N00bTeam - AFL Dream Team 101

So you've never played Dream Team before, but your mates at school/work/family are always banging on about donuts and cash cows so you've decided to take up their challenge. What is this Dream Team stuff anyway?

The Very Basics
Dream Team is a game where you (the DT player) select a virtual team of 30 players. Each week you select 22 players from that 30 to score points based on their real life performances. These 30 players must be selected in positions (backs, midfielders, rucks and forwards) with each player having a defined position (or occasionally multiple positions, but we'll get to multipositioning later). The playing 22 will be 7 backs, 6 mids, 2 rucks and 7 forwards and there are 2 reserves in each position. Each player has a price which is based on their average point score from the previous year. The total price of all your 30 players must be below the salary cap of $7,962,500. Sounds simple, right?

Simple Strategy
You also get to select a captain who scores double points and a vice captain who fills the captain's role if your designated captain doesn't play. The easiest thing to do for captaincy is to just pick the player with the highest average. If you want to get more involved, read Calvin's Captains on DTTalk. There is no point spending much money on your reserve players. However, you will want a reserve in each of the main positions (back, mid, fwd) selected as an emergency who will cover any starting players who do not play. Unless one of your on-field players is injured, they will not be in your 22, scoring points. A general rule is to not pick anyone on the bench who is more than $150K. This allows you to spend more money on your point scoring players.

However, you do want your bench players to be playing in order to provide cover for injuries or to improve your trading prospects. Look at young players, especially high draft picks. A player who isn't playing cannot score you any points. Thus, make sure that the players you pick are (1) At least on the fringe of their team's best 22, (2) Not injured (3) Not suspended. You can substitute in a reserve if one of your players has a short term injury or suspension (or is just dropped, because they are shit), but if they are out for more than a few weeks you will need to trade them out.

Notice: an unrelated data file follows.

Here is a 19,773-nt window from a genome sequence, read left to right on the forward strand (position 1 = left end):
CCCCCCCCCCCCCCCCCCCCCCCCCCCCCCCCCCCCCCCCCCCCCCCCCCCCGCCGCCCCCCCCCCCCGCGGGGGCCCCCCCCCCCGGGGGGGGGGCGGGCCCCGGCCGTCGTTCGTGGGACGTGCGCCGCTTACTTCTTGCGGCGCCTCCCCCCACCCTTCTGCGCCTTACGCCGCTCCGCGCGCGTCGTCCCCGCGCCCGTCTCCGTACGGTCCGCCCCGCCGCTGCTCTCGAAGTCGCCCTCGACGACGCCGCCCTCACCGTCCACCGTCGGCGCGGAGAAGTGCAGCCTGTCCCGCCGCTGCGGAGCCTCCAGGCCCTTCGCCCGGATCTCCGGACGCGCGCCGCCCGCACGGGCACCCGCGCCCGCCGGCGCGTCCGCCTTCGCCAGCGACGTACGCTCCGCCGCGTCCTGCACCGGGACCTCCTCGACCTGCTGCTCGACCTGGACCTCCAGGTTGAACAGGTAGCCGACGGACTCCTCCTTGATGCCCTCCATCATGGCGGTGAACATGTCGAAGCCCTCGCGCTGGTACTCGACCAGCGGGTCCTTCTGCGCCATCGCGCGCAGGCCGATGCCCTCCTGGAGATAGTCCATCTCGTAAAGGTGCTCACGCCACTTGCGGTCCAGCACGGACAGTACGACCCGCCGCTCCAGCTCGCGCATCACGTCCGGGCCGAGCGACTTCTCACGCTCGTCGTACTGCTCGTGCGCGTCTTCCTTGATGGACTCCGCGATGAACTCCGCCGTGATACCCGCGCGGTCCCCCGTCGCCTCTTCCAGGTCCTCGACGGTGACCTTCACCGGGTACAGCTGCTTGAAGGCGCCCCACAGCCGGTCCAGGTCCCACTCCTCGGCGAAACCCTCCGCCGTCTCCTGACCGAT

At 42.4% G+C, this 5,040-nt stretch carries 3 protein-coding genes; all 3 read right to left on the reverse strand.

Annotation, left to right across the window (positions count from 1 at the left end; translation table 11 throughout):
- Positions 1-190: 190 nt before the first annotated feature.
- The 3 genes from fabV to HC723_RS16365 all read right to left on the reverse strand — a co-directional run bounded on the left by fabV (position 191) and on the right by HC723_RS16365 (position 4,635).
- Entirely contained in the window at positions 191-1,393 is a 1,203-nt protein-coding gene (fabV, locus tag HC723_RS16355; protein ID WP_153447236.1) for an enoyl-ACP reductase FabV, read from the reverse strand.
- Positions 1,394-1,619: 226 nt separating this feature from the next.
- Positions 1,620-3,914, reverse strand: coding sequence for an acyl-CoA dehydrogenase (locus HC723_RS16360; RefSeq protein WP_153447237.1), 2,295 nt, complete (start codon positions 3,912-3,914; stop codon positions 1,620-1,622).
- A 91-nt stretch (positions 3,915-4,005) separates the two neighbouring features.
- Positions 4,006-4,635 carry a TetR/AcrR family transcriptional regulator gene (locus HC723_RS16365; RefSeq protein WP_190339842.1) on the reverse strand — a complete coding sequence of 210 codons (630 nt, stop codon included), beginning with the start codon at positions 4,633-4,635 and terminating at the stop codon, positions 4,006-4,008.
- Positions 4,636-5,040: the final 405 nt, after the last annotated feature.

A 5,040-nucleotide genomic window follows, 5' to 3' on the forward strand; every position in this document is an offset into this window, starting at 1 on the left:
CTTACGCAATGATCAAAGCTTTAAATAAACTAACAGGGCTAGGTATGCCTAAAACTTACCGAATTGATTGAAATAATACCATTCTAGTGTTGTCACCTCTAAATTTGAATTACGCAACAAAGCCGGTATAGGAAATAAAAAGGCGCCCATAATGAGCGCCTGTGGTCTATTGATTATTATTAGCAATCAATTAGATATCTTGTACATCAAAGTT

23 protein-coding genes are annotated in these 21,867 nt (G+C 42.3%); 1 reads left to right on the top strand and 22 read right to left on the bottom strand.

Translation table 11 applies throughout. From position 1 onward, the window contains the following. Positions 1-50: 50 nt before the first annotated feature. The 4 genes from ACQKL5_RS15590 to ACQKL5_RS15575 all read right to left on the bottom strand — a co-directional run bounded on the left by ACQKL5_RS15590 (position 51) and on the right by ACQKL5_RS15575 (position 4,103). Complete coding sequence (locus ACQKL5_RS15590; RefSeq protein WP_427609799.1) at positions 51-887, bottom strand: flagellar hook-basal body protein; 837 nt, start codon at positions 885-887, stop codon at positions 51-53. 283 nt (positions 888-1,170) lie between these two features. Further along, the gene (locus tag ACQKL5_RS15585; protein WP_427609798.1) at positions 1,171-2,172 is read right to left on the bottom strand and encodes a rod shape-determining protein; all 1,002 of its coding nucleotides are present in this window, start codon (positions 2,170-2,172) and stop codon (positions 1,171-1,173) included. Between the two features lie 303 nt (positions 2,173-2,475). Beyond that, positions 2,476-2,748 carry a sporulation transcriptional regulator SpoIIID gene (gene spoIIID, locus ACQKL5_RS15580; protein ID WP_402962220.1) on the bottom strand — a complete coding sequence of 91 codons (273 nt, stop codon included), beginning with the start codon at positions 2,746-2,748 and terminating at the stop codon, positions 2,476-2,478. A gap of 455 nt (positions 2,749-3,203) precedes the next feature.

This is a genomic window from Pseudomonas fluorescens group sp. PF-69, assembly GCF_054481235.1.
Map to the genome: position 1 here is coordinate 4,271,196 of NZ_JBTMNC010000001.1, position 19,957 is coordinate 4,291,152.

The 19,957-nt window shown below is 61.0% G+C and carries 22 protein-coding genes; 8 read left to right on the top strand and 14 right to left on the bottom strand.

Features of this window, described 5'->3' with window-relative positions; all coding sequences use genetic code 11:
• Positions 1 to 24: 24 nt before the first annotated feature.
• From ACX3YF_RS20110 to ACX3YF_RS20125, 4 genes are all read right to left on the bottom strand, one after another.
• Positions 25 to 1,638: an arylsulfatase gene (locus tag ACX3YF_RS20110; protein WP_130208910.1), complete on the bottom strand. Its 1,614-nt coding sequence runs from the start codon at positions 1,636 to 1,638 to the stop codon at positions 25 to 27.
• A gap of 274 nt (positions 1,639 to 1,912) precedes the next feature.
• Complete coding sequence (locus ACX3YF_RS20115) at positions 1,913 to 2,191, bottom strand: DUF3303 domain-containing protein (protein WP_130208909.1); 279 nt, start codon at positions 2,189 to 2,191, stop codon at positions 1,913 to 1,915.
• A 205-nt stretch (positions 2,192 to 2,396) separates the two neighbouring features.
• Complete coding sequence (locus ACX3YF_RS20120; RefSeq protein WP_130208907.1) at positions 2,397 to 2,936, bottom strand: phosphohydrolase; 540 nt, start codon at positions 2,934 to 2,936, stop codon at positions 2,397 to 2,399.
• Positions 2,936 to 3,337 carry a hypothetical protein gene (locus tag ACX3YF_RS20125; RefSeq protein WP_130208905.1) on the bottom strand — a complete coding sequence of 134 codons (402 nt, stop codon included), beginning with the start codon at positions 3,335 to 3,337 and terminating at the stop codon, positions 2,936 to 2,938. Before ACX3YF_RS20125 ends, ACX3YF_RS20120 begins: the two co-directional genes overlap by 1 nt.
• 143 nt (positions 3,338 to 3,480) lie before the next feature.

Trading well is what separates great from good dream teamers. Sometimes you need to use a trade to replace an injured or non-selected player. But other times, trading can significantly improve your team. First rule of trading: Don't trade before the teams are announced. Teams for the coming weekend of matches are announced at around 5pm on every Thursday. It really screws your team if you trade a player in to cover an injury, and he is immediately dropped.
Player prices vary through the season based on their form.

A young player who started off as a cheap reserve who gets regular game time will increase in price. You can use this to your advantage by trading him out for a different cheap reserve who is yet to go up in price, netting you a cash profit. You can then spend this cash profit to upgrade a mid-range starter into a premium player who has had a few weeks out of form. Player prices change based on their last 3 (non-zero) scores. So when a rookie debuts, you have 2 weeks where he will remain at base price in which to determine whether he is good enough to trade in.